•  •  Dark Mode

Your Interests & Preferences

I am a...

law firm lawyer
in-house company lawyer
litigation lawyer
law student
aspiring student

Website Look & Feel

 •  •  Dark Mode
Blog Layout

Save preferences

‘Save my academic session’: Law school VCs grapple with e-learning, tech, anticipating long-term corona lockdowns

E-learning might look easy in the movies but most law schools have little experience in it and may not be ready
E-learning might look easy in the movies but most law schools have little experience in it and may not be ready

Indian law schools have been trying - and in some cases struggling - to convert tuition to online learning courses in the wake of most having shut down physical tuition to attempt to contain the spread of the novel coronavirus pandemic (COVID-19).

We understand that at least NLSIU Bangalore, Nalsar Hyderabad, NLU Delhi and JGLS Sonepat are some of the schools that started online classes for students (please let us know in the comments of any other law schools also trying their hand at e-learning and we can update the story).

“I want to save my academic session,” said one vice chancellor (VC) about the idea to try and stay ahead of what is increasingly looking like it won’t just be a short-term problem. Indeed, life does go on, and prolonged cancelled classes would leave students without degrees or a meaningful education.

Another VC said starting online classes was very important “because there is no end in sight” in respect of the coronavirus and how long extreme measures would be taken.

“My prayers go out to hundreds of thousands of universities across India,” they added, noting that most universities had never even dabbled in distance learning nor might they have any idea of how to proceed.

Nalsar Hyderabad is using commercial video conferencing software Zoom, as well as Google’s YouTube Live service to deliver classes and lectures to students, we understand.

Nalsar had held four classes yesterday, for between 45 and 100 students each. It is understood that its e-learning software systems had previously been used in some of its distance learning programmes, as well as an attempt during last year’s swine flu shutdown at the university.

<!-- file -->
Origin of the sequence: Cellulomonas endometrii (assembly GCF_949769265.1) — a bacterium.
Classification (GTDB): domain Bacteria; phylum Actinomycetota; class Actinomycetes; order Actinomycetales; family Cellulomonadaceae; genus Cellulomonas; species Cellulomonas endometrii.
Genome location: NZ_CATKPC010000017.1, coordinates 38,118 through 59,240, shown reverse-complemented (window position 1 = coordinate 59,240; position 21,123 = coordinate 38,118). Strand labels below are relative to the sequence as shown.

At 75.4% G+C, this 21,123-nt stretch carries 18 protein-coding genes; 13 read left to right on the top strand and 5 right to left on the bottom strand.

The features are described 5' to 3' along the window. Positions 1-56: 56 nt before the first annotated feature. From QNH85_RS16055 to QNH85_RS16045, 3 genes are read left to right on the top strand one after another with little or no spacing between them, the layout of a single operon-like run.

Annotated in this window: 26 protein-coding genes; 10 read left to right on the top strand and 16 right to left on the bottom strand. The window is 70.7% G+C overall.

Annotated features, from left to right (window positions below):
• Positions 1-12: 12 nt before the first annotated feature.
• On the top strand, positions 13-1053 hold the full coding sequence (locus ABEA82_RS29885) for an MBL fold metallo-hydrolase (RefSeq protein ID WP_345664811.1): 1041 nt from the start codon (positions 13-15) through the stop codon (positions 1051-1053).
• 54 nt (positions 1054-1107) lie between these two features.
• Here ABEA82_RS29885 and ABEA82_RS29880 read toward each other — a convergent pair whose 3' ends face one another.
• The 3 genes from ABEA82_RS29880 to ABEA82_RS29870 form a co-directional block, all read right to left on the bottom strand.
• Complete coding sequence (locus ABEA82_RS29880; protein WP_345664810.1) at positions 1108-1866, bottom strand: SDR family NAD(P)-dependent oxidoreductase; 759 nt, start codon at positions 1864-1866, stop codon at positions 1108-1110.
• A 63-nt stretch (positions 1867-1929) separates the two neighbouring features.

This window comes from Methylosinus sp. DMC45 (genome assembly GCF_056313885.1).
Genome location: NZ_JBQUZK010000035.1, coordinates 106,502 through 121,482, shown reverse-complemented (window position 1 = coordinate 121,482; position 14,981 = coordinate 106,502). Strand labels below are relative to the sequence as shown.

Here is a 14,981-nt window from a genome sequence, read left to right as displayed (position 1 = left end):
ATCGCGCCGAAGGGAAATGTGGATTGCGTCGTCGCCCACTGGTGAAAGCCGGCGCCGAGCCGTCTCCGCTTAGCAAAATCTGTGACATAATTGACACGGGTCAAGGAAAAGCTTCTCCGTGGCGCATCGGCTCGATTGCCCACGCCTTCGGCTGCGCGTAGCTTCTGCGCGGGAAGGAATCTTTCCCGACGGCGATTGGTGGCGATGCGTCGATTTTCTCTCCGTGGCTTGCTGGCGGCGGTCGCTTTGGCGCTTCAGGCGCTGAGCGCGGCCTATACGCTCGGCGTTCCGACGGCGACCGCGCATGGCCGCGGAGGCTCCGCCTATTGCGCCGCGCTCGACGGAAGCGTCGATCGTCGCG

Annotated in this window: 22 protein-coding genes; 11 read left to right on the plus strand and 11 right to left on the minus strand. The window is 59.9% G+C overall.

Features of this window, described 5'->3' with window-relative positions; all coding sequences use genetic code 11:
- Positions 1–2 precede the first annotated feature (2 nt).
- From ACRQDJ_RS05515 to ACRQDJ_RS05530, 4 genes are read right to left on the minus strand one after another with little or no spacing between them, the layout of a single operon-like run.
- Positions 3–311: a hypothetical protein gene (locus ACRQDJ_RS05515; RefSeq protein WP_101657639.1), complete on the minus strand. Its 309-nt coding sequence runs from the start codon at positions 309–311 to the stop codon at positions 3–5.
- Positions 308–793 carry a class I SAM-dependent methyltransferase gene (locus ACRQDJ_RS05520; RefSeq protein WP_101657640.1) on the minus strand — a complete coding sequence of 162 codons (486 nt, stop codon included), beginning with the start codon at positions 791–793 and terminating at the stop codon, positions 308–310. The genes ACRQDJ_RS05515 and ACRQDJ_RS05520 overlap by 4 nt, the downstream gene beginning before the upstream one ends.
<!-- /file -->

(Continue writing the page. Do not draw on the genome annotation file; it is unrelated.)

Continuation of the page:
Nalsar is understood to have given the option not just to students to leave campus, but also for faculty to work from home, if required.

NLSIU Bangalore meanwhile, has been using a mix of the commercial service Zoom and a customised version of the open-source learning management software (LMS) Moodle.

“So far so good,” commented one member of the NLS administration regarding how it had gone so far. Attendance had been above an average of 75%, across the past two days.

JGLS Sonepat has opted holding its online classes via Microsoft’s Teams software (modelled on popular business chat client Slack). Jindal Global University (JGU) had noted in an email to faculty several days ago:

Further to my previous communication on temporary suspension of classes at JGU, I wish to apprise you of a few developments that have taken place in the last 48 hours. In order to ensure that graduation requirements are completed on time, besides internships, summer programmes and other extracurricular and co-curricular activities, it has been decided that all classes of JGU will continue in online mode with effect from Wednesday, 18th March 2020 till 5th April 2020...

I hope you will understand and appreciate the spirit of the decision to suspend physical classes and continue to teach through online mode. At this time of serious public health crisis, it is important for us to continue working in the best interests of our students. I thank you for your continuing support and understanding.

However, the transition has not necessarily been easy.

One VC said that early experiments with e-learning in the last few days “did not work well”, though they added they would continue iterating and improving the systems.

According to a report in LiveLaw, NLU Delhi has rolled out interactive course material in 16 subjects with 462 modules, for free to all Indian law students.

The material is offered via multiple channels, listed on NLU Delhi’s massive open online courses (MOOCs) portal, as well as under the government’s e-PG Pathshala portal, which is available here.

Please share in the comments if the NLU Delhi material is useful or any other feedback on how e-learning attempts at various law schools have been going (or not).

Click to show 17 comments
at your own risk
By reading the comments you agree that they are the (often anonymous) personal views and opinions of readers, which may be biased and unreliable, and for which Legally India therefore has no liability. If you believe a comment is inappropriate, please click 'Report to LI' below the comment and we will review it as soon as practicable.